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In First Generation White Collar: A practical guide to getting ahead and not just getting by with your money (Moshire Press 2010), This book help young adults that are the first in their family to graduate from college that need guidance with managing their new found income. L. Marie Joseph, personal finance writer and financial blogger guides recent college graduates to get ahead with money. First Generation White Collar not only tells you what to do with money but gives ...
In First Generation White Collar: A practical guide to getting ahead and not just getting by with your money (Moshire Press 2010), This book help young adults that are the first in their family to graduate from college that need guidance with managing their new found income. L. Marie Joseph, personal finance writer and financial blogger guides recent college graduates to get ahead with money. First Generation White Collar not only tells you what to do with money but gives details on how to do it.
Marie shares her knowledge of saving money, prioritizing debt, building wealth and becoming a responsible consumer with money. She teaches young adults to:
• Manage Debt and stop living on the edge
• Forget Budgets and Save 30% of your income
• Invest Wisely
• Live Simple
• Avoid Lifestyle Inflation
• Buy a house the right way
From The Author
According to the U.S. Census Bureau, 28 percent of Americans have obtained at least a Bachelor's Degree. The District of Columbia leads the nation in the proportion of college grads, with 46%. A fraction of those percentages are First Generation college graduates.
Most First Generation White Collar Professionals are mainly of the minority community. Not only the success is on you but the weight of perhaps taking financial care of the previous generation before you. This can be rewarding for a college graduate and also can cause suffering and obstacles when it comes to guidance. When you are the first to achieve anything is becomes harder simply because they are not too many close mentors around to help you. There is a light at the end of the tunnel. I found that most of us are financially strapped and are barely getting by instead of getting ahead with money. Due to lack of financial education, media constantly sourcing you to spend, many individuals don't know where to turn.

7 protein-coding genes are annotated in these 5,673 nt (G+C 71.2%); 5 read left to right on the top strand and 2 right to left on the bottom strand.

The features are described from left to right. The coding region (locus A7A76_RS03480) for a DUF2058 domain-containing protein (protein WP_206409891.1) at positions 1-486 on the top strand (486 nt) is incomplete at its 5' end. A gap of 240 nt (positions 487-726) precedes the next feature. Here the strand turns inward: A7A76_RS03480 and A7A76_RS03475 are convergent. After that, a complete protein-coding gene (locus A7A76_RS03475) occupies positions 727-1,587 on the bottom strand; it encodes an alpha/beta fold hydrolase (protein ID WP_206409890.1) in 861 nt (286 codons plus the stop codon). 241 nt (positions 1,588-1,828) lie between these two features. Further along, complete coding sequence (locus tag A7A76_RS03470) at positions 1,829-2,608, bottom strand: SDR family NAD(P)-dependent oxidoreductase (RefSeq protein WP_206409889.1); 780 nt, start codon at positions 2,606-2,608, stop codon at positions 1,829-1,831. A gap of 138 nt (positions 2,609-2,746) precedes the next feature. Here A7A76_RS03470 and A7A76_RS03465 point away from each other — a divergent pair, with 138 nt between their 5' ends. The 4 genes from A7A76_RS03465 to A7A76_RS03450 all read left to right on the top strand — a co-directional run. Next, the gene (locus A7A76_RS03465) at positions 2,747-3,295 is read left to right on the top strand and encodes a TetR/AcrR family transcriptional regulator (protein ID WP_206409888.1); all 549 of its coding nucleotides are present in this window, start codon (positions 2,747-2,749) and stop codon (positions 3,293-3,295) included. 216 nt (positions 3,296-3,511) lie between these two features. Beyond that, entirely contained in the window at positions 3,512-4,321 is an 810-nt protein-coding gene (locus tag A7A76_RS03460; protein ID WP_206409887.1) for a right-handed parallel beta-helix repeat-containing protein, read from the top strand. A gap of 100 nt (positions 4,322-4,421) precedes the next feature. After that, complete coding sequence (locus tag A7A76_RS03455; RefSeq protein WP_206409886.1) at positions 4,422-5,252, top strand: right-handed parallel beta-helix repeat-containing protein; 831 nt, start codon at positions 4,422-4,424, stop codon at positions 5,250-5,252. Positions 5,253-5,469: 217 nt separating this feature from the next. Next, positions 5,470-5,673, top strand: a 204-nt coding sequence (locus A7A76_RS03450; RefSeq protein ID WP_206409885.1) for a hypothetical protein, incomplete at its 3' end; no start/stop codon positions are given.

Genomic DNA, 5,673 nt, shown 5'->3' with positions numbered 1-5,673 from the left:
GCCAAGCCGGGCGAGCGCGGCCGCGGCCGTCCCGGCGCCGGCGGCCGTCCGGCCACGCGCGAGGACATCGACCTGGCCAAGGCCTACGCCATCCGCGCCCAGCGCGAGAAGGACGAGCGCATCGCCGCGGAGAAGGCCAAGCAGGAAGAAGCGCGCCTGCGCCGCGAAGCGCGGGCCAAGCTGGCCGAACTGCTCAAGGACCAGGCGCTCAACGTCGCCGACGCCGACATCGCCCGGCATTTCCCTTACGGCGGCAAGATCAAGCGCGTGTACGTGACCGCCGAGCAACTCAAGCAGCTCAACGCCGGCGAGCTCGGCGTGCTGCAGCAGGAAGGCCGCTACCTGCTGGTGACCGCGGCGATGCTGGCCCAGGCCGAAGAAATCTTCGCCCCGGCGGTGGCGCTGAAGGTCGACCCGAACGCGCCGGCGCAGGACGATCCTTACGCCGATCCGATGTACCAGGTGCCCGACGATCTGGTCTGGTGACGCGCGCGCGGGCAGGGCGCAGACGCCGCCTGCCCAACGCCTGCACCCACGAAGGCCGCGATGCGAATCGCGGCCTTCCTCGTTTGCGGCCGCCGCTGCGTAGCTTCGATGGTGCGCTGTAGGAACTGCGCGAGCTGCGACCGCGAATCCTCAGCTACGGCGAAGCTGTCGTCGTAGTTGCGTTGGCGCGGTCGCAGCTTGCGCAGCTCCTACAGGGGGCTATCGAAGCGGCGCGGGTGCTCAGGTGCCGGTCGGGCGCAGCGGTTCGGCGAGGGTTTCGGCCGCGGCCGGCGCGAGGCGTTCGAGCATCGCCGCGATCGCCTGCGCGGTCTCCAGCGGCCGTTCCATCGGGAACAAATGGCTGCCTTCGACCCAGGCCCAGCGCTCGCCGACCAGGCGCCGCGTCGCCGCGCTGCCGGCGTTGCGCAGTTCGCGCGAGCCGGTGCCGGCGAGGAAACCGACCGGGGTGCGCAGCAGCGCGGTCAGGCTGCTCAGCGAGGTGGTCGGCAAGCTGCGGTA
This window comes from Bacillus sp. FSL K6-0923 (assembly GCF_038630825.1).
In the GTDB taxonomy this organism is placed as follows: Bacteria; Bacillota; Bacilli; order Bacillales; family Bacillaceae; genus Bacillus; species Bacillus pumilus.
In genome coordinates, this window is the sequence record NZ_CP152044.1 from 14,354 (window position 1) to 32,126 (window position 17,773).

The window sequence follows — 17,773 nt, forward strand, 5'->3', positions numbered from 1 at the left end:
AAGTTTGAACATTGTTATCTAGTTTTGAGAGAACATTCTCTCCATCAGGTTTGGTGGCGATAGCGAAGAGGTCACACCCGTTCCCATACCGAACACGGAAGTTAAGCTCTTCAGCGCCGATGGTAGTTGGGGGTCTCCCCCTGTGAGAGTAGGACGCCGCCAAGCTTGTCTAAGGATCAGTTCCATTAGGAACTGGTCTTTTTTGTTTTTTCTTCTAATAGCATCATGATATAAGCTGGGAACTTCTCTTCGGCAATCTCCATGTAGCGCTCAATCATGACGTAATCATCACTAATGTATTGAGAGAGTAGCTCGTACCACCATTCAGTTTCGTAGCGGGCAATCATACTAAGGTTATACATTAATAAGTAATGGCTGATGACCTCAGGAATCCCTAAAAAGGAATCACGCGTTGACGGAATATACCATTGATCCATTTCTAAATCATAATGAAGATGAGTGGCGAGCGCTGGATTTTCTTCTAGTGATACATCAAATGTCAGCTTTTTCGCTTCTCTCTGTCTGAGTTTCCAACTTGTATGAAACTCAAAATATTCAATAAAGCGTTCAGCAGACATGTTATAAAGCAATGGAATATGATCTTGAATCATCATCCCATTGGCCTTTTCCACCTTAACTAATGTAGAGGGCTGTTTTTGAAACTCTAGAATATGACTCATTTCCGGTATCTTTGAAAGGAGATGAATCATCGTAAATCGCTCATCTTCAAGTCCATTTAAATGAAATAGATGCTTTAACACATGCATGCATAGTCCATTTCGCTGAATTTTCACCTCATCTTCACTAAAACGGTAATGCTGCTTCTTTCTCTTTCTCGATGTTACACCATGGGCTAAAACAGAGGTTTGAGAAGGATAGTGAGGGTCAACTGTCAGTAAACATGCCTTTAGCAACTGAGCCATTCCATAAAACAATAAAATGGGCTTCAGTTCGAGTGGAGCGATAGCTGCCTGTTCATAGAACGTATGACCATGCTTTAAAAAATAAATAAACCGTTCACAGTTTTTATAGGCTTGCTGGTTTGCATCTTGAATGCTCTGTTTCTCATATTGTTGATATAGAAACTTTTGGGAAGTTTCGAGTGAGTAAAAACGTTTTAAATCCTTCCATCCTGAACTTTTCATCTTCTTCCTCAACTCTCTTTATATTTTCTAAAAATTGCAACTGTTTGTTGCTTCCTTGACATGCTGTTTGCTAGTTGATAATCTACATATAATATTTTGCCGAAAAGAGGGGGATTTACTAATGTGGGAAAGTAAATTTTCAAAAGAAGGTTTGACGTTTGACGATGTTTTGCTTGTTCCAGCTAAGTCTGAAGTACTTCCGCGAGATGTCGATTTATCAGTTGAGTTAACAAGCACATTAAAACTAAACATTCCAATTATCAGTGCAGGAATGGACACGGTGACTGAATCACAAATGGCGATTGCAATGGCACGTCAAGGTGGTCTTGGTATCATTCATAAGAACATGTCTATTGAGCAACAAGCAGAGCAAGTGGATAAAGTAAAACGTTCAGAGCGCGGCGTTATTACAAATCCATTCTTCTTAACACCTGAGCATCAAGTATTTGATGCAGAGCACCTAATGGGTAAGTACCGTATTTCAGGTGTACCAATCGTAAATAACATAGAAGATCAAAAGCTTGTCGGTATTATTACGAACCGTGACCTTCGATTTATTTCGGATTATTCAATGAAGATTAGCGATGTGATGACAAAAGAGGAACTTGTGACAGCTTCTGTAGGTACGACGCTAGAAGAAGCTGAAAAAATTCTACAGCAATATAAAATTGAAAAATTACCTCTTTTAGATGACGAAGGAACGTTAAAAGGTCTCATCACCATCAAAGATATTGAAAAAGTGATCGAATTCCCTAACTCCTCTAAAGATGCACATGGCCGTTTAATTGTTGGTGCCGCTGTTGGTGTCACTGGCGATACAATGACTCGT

This book is about getting ahead with your finances and not just getting by. I will discuss the various personal finance topics, such as debt, savings, insurance, career, and investing. How to Save, How much to save and how to curb your spending.
For The First Generation White Collar professional, we all of a sudden, have this new money entering our hands and yet most of us have no experience on good financial habits. This makes us fail in wealth to the next generation. We don't have a clue on what to do with our money (except spend it).
Instead of buying a new house, and a new car immediately upon graduating, we need to focus on wealth building, avoiding new debt and paying on student loans. From there, it will become easier to take vacations, shop for clothes and perhaps start a business and do right with our money, as a result teaching the next generation good financial stewardship.
I have written this book for the young professionals everywhere that work every day, have a nice salary but are steadily getting mediocre results when it comes to their finances.
—L. Marie Joseph
Author, First Generation White Collar
Posted January 23, 2011
L. Marie Joseph has her ducks in a row. Given the rather ominous economic situation not only in this country but throughout the world, Joseph takes all of the information of our economy dilemma, distills it in an opening preface, and then sets about informing young new white collar generation members how to avoid falling into the pit that is our current anathema - debt, financial instability and lack of training in money management. What makes this brief book so very useful is Joseph's manner of writing. Not setting herself up as a spanking professor, she instead takes each step of planning in a sequence that is not only reasonable but also practical. Her subtitle for this book in many ways says it all - 'A practical guide on how to get ahead and not just get by with your money.' She begins with warnings about the use of credit cards, the use of which generally leads to living beyond our means, about paying off student loans, saving money from each paycheck, living simply, making (and keeping) a budget, and then gives very solid helpful information on investments such as portfolio types and buying a house and car. Yes, we all should know this information but we all have slipped into the danger zone Joseph is trying to teach our young white collar workers to avoid. The book does not stop there: for those of us who have learned her lessons the hard way there is much information here for reparative work! Grady Harp
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Posted February 8, 2011
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